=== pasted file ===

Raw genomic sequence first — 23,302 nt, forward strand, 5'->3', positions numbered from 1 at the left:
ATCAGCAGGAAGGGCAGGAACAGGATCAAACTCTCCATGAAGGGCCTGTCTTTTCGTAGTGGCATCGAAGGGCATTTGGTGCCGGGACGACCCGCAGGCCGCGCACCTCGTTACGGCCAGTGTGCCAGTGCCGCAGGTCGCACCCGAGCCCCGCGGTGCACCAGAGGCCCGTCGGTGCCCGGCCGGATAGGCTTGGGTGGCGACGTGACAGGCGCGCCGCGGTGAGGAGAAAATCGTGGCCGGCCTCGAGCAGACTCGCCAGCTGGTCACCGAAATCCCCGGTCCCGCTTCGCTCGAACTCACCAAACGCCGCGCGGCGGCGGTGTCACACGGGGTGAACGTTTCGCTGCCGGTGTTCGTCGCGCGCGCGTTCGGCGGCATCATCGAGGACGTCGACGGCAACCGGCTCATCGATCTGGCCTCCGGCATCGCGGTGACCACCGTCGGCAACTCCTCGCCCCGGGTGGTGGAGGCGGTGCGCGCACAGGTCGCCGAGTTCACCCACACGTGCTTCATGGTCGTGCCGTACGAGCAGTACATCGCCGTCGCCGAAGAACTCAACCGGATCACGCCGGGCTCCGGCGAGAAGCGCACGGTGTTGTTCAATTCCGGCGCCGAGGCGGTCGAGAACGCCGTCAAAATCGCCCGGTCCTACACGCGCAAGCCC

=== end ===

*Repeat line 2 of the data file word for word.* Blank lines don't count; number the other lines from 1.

ATCAGCAGGAAGGGCAGGAACAGGATCAAACTCTCCATGAAGGGCCTGTCTTTTCGTAGTGGCATCGAAGGGCATTTGGTGCCGGGACGACCCGCAGGCCGCGCACCTCGTTACGGCCAGTGTGCCAGTGCCGCAGGTCGCACCCGAGCCCCGCGGTGCACCAGAGGCCCGTCGGTGCCCGGCCGGATAGGCTTGGGTGGCGACGTGACAGGCGCGCCGCGGTGAGGAGAAAATCGTGGCCGGCCTCGAGCAGACTCGCCAGCTGGTCACCGAAATCCCCGGTCCCGCTTCGCTCGAACTCACCAAACGCCGCGCGGCGGCGGTGTCACACGGGGTGAACGTTTCGCTGCCGGTGTTCGTCGCGCGCGCGTTCGGCGGCATCATCGAGGACGTCGACGGCAACCGGCTCATCGATCTGGCCTCCGGCATCGCGGTGACCACCGTCGGCAACTCCTCGCCCCGGGTGGTGGAGGCGGTGCGCGCACAGGTCGCCGAGTTCACCCACACGTGCTTCATGGTCGTGCCGTACGAGCAGTACATCGCCGTCGCCGAAGAACTCAACCGGATCACGCCGGGCTCCGGCGAGAAGCGCACGGTGTTGTTCAATTCCGGCGCCGAGGCGGTCGAGAACGCCGTCAAAATCGCCCGGTCCTACACGCGCAAGCCC